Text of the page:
Thursday, December 8, 2016 From rOpenSci (https://ropensci.org/blog/2016/12/08/tesseract-13/). Except where otherwise noted, content on this site is licensed under the CC-BY license.
A few weeks ago we announced the first release of the tesseract package: a high quality OCR engine in R. We have now released an update with extra features.
As explained in the first post, the tesseract system is powered by language specific training data. By default only English training data is installed. Version 1.3 adds utilities to make it easier to install additional training data.
# Download French training data tesseract_download("fra")
Note that this function is not needed on Linux. Here you should install training data via your system package manager instead. For example on Debian/Ubuntu:
sudo apt-get install tesseract-ocr-fra
And on Fedora/CentOS you use:
sudo yum install tesseract-langpack-fra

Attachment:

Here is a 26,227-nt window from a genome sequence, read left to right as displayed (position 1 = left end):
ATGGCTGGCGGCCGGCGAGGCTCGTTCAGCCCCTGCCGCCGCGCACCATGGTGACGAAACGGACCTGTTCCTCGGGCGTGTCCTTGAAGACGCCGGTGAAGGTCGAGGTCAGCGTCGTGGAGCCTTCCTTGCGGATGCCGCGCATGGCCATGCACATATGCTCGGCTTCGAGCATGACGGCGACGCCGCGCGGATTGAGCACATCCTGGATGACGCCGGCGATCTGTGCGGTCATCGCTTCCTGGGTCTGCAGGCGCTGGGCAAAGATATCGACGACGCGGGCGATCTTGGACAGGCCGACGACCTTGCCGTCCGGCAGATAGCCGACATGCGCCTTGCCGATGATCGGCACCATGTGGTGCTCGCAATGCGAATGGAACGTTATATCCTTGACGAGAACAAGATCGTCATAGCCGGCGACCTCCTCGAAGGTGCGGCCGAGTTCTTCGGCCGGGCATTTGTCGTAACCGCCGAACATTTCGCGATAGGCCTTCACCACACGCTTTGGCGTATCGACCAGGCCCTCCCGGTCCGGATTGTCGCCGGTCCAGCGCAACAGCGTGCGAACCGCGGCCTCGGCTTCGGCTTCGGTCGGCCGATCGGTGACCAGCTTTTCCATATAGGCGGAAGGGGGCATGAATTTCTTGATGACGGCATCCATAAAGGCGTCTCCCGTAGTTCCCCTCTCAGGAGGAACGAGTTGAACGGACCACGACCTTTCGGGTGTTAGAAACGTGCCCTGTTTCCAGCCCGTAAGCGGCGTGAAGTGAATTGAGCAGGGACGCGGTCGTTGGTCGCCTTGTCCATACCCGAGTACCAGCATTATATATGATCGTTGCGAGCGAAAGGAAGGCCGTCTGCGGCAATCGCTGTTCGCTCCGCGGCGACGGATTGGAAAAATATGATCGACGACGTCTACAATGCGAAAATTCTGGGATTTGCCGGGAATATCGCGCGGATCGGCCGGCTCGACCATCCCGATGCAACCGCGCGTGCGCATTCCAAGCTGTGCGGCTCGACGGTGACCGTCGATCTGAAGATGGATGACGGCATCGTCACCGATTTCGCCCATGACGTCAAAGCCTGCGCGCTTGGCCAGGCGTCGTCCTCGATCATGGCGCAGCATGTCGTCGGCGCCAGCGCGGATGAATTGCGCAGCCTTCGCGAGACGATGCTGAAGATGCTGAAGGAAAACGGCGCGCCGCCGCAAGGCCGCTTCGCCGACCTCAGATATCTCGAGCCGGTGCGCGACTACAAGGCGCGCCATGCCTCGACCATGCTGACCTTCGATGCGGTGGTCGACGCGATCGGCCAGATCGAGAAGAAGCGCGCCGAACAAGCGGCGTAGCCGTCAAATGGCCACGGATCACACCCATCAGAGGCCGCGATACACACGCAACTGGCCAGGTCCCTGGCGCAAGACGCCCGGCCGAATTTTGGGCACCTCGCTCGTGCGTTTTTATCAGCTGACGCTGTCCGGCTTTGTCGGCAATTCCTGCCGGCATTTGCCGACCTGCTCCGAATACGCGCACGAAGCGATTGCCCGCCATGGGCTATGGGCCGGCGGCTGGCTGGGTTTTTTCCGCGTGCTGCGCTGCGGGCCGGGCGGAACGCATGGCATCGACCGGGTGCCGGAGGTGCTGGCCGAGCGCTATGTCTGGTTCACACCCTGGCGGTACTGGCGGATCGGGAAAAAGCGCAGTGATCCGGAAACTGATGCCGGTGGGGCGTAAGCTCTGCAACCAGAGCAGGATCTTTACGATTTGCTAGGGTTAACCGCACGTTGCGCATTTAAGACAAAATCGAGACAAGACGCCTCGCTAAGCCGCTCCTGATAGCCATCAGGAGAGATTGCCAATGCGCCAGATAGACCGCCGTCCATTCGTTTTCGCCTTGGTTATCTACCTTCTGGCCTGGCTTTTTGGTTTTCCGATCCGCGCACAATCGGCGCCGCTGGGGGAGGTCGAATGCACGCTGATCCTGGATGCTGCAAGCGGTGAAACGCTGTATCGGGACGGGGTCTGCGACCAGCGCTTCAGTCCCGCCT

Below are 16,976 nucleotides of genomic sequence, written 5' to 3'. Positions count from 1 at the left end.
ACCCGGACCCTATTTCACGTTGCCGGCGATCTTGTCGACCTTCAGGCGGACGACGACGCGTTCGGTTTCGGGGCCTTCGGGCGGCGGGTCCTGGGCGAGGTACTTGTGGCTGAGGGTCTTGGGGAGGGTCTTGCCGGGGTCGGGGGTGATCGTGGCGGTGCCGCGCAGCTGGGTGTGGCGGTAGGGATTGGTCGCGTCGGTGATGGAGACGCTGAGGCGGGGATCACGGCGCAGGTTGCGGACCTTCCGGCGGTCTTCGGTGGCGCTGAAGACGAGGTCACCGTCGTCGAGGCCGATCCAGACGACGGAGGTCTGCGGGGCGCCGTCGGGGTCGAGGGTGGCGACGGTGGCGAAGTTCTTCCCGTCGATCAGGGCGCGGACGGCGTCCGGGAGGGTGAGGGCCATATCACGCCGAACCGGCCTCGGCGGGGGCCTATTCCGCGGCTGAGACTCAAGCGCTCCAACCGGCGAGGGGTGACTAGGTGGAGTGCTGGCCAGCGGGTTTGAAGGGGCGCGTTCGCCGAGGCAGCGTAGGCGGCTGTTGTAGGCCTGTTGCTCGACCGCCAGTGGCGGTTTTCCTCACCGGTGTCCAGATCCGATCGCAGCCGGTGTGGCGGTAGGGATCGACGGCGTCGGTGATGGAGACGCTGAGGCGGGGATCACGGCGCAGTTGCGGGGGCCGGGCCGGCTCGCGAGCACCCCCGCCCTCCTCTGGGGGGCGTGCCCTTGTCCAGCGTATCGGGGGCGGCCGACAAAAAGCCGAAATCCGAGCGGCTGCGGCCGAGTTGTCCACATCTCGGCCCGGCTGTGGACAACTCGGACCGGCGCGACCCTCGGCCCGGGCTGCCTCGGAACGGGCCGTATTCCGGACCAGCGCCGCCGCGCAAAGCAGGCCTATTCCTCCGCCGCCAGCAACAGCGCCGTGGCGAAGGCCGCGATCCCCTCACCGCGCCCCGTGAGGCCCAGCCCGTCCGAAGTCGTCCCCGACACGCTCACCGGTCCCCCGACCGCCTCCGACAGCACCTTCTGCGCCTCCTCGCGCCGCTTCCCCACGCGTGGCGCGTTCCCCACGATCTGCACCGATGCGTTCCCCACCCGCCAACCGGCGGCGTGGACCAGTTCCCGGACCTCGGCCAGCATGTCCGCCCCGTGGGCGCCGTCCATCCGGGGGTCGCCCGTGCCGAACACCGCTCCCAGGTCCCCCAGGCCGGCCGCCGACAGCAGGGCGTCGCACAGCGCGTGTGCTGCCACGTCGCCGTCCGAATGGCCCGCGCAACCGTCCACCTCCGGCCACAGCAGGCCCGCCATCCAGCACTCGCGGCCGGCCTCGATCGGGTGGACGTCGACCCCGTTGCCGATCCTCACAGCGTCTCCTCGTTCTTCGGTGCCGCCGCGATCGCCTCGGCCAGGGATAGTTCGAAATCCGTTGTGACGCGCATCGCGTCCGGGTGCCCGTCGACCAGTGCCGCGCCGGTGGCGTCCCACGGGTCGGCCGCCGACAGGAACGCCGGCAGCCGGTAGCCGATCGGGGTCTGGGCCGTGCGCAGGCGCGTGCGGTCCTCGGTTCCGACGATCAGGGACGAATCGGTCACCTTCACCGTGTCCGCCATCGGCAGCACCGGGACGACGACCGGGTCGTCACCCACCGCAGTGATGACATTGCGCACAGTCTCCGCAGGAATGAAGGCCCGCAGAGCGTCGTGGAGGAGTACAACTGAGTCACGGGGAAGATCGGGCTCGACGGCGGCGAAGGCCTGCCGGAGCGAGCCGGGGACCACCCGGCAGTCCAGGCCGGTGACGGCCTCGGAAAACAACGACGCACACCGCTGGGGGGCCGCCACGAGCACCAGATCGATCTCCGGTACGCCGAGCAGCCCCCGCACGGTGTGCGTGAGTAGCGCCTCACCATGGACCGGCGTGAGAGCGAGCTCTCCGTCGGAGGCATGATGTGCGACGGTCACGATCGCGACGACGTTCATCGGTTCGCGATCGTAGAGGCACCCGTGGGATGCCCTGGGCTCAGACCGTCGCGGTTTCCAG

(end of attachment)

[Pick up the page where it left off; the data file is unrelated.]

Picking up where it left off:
tesseract_info() to see which training data are currently installed.
Tesseract supports many parameters to fine tune the OCR engine. For example you can limit the possible characters that can be recognized.
engine <- tesseract(options = list(tessedit_char_whitelist = "0123456789")) ocr("image.png", engine = engine)
In the example above, Tesseract will only consider numeric characters. If you know in advance the data is numeric (for example an accounting spreadsheet) such options can tremendously improve the accuracy.
Tesseract now automatically recognizes images from the awesome magick package (our R wrapper to ImageMagick). This can be useful to preprocess images before feeding to tesseract.
library(magick) library(tesseract) image <- image_read("http://jeroen.github.io/files/dog_hq.png") image <- image_crop(image, "1700x100+50+150") cat(ocr(image))
We plan to more integration between Magick and Tesseract in future versions.